Why isn’t construction done?

By Katie Ralbusky, Online Editor

We all know about the construction going on around campus. A new press box is being built along with a new ramp in front of the Student Union. Three parking lots are blocked off and we commuters have had to make some accommodations. I understand it can all be a little frustrating. So I asked around campus and inquired as to what students and teachers alike thought of all this.

Professor Ryan McCullough stated, “While all of the campus construction is an inconvenience, I feel that we will all see and feel the benefits of those improvements.” Student Peyton Neely had similar thoughts, “The construction is an inconvenience to the students here but it’s nice to see the campus improving.”

I do agree that it’s nice to see our campus expanding in certain areas.

However, I wish they would have finished construction before the first week of school began.

Things are always complicated enough the first week with people learning their schedules, moving in, and adding or dropping classes. And that’s before you arrive and find you have no place to park because of campus construction.

I was lucky and got to campus early enough on my first day so that I could park in my usual spot, though I did notice a larger number of cars parked around me than usual. It was not until later that day I learned they had three lots blocked off. And I didn’t find this out from the school emails that were sent out but instead from a fellow student in a class who was late because she couldn’t find a spot to park.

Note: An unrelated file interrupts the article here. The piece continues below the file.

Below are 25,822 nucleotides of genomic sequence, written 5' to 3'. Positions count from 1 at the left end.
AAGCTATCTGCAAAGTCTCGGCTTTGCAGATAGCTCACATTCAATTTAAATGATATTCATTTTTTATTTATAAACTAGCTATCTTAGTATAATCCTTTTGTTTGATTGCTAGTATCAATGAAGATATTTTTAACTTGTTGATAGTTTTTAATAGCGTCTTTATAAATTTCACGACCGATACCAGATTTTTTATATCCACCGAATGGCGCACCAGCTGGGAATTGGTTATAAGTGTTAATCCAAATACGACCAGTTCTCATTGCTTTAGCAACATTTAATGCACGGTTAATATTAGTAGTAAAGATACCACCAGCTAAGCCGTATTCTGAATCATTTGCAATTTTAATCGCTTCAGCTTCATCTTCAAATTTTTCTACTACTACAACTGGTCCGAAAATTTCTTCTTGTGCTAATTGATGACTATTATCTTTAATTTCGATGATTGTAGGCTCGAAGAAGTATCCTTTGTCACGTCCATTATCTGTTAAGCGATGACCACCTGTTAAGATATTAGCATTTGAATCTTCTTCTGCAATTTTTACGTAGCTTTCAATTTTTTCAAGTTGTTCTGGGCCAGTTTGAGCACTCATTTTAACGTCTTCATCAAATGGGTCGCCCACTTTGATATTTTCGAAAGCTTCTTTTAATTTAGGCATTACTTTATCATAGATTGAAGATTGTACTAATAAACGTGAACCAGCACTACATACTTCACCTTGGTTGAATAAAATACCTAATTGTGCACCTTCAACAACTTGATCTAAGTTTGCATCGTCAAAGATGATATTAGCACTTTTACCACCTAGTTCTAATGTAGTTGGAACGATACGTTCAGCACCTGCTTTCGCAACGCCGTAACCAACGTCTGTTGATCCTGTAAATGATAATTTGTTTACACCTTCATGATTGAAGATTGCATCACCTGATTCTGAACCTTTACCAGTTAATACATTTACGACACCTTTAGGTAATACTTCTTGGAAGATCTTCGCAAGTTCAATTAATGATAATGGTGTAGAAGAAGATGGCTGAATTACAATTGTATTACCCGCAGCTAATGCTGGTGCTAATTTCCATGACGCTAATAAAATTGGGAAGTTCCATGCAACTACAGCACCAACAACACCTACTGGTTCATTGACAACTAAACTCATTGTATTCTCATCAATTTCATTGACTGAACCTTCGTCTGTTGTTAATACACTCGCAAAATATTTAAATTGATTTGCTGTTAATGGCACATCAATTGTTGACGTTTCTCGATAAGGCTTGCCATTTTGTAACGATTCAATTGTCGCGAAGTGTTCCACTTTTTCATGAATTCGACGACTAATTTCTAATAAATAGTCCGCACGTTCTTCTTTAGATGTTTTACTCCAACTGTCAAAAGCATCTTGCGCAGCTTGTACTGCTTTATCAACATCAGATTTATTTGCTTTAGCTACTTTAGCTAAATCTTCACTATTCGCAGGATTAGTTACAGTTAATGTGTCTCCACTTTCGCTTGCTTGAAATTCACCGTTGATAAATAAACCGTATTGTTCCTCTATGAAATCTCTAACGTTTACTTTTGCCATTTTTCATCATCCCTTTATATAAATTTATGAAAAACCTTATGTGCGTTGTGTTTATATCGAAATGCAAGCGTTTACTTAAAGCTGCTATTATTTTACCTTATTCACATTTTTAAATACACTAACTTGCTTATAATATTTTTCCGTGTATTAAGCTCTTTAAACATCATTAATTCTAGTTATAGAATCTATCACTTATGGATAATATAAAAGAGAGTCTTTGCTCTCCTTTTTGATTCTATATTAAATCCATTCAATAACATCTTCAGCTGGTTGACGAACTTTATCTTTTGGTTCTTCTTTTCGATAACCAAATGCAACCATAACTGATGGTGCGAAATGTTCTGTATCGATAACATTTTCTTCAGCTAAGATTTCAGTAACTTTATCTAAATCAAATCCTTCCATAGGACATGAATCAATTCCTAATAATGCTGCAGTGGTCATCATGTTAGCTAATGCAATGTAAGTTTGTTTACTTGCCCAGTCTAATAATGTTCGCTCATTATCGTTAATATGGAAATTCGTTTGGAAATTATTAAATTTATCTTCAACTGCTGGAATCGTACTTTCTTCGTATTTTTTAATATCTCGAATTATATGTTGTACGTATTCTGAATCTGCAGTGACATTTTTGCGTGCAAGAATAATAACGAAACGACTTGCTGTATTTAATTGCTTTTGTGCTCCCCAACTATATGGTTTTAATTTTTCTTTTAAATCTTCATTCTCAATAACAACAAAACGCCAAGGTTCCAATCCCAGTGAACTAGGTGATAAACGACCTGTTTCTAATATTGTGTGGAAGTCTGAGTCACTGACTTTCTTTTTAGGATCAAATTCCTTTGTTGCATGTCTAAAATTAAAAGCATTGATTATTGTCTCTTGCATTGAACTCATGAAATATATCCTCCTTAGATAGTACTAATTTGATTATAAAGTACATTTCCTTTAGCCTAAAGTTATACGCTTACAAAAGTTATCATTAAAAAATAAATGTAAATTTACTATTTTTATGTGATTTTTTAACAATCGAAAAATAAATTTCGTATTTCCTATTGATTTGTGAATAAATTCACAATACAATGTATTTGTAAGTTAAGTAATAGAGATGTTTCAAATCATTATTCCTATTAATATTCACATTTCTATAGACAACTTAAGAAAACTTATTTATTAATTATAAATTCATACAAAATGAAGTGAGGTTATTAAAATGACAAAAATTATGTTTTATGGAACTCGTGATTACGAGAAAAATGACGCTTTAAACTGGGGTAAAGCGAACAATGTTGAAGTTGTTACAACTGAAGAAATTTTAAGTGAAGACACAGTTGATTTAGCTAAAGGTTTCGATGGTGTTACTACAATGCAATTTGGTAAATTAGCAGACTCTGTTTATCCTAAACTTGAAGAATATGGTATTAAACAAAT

I wasn’t the only one surprised by the ongoing changes. Student Nicole Henry said, “I was surprised that they were still painting the Union steps and that the handicap ramp is still not finished.”

I suppose a little trouble will be worth the reward. As Professor Peter Staffel noted, “It is as essential for an institution of higher learning to constantly upgrade its facilities as it is to upgrade its faculty and staff.  Mind you, in an era of constant cutting back, I suppose you could also substitute “maintain” for “upgrade.””

In the end, there’s not much we can do but grin and bear with it. Hopefully this will not be permanent and we will be able to get back to our normal routines. At least we have new aspects of our University to look forward to when construction is complete!